At the age of 13, Laiona Michelle sat in the dark during a production of Romeo & Juliet at Symphony Hall in Springfield, Massachusetts, and when Romeo entered, she gasped. “He was a Black man in a sea of white people, and I immediately sat up, and I was in awe from that moment on,” she remembers. “I was in awe.”
Thus began Michelle’s love affair with Shakespeare and her ambition in theatre. She racked up regional credits and a role on the first national tour of The Book of Mormon, but felt unfulfilled. “I reached the point in my career where I'd done so many different shows where I found myself being like one of maybe two Black people in a cast, especially when it came to doing Shakespeare,” she says. And then she met Christopher Smith.
Smith was the writer, composer, and lyricist of Amazing Grace, the show that marked Michelle’s Broadway debut. The twist? Smith was a retired cop. “If Christopher Smith could walk into my industry and get a musical from his Pennsylvania town to make it all the way to Broadway, why can’t I?” she asked herself.
So she wrote Little Girl Blue: The Nina Simone Musical. “Nina has always been my hero,” says Michelle. “I think the Nina I'm drawn to may be the darker parts of her that most people turn their heads away from, because she was brave enough to be dark, brave enough to be bold, brave enough to be angry.”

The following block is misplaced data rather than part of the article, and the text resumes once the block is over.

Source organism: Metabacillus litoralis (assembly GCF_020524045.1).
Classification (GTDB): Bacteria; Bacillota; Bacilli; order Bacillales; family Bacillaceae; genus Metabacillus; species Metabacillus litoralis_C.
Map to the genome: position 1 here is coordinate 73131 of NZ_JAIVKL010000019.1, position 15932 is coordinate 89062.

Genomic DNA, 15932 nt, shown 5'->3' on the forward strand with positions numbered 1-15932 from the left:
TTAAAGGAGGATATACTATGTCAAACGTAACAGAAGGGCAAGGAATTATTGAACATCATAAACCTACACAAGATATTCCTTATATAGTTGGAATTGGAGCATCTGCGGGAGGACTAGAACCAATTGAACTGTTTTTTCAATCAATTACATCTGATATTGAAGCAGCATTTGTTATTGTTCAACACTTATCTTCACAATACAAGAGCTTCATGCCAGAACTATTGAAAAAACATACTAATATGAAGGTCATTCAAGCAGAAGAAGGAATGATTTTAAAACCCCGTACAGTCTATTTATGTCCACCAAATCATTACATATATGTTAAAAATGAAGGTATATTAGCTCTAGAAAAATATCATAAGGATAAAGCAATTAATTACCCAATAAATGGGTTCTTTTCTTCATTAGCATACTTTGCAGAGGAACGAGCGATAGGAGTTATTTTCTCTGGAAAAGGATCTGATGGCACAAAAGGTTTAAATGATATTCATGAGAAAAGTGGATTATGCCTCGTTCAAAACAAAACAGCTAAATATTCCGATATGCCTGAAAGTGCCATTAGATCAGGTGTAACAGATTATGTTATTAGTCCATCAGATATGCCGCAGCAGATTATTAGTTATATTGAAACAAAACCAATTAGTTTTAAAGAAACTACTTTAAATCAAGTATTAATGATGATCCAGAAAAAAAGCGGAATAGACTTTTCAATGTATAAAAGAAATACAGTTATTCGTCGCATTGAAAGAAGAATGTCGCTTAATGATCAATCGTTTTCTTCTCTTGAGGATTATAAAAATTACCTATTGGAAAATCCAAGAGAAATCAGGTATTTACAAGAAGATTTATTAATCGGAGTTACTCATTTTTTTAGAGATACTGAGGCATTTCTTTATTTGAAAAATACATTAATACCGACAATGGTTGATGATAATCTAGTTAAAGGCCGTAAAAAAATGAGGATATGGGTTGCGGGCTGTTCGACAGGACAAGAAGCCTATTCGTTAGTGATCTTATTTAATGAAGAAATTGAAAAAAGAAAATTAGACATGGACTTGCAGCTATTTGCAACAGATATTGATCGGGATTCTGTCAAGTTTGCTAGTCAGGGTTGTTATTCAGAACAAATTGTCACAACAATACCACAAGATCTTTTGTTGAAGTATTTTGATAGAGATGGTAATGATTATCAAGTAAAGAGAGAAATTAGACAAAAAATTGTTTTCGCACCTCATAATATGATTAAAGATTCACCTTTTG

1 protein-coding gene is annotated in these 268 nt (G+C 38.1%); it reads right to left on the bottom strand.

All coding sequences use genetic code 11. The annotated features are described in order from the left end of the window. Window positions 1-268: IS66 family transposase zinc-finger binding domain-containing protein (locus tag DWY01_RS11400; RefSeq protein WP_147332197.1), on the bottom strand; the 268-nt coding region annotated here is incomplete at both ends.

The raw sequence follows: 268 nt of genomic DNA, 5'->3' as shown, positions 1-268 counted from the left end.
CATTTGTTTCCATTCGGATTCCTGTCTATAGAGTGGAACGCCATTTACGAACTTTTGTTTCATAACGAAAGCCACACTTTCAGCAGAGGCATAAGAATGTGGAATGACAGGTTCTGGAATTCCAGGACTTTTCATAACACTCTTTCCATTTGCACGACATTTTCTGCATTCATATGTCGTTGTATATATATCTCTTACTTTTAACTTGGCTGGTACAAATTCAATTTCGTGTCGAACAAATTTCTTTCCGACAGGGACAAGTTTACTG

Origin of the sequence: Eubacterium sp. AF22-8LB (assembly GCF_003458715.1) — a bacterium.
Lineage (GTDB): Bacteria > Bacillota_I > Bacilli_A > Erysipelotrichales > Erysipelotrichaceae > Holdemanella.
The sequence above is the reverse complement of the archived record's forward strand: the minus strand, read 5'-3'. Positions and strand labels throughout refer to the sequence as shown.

Simone was born in North Carolina with dreams of becoming a classical pianist. Instead, her prodigal piano skills and singular vocals shot her star high in jazz, R&B, and soul (though she integrated more classical themes into her music than audiences realize). Though she has 40 albums to her name, Simone didn’t reach a place in history to match her proliferation and gifts—because everything changed when she released “Mississippi Goddamn,” a song in protest of the murder of Medgar Evers.
Boycotted and physically destroyed by radio stations, the record shrunk her audience and knocked Simone off a pedestal, but it also solidified her as an activist. “She's an incredible icon and incredible human being that walked this earth and [who] deserves to now be placed where she rightfully belongs, and that is at the top,” says Michelle. “She deserves her crown.”
Though Little Girl Blue premiered in January 2019 at the George Street Playhouse in New Brunswick, New Jersey (and was such a hit word spread to New York), Michelle buzzes with agitation and eagerness at its relevance today. “Nina Simone, didn't utter the words when she was alive: 'Black Lives Matter.' She never uttered those words, but she lived it,” Michelle says.
The musical is a solo show structured as two concerts (one for each act): the 1968 Westbury Music Fair and the 1976 Montreux Jazz Festival in Switzerland. “The concert setting really is a sneaky device,” Michelle laughs. “Because of the emotional weight of the show, it gave a levity to it and it also gave voice to all the dark darkness in her life.”
And Michelle taps into that sorrow and levity, as she also stars as Simone and over 12 other characters from Simone’s point-of-view. She wants her audiences not only to relive Simone’s songs and musicality, but to understand her and her motives.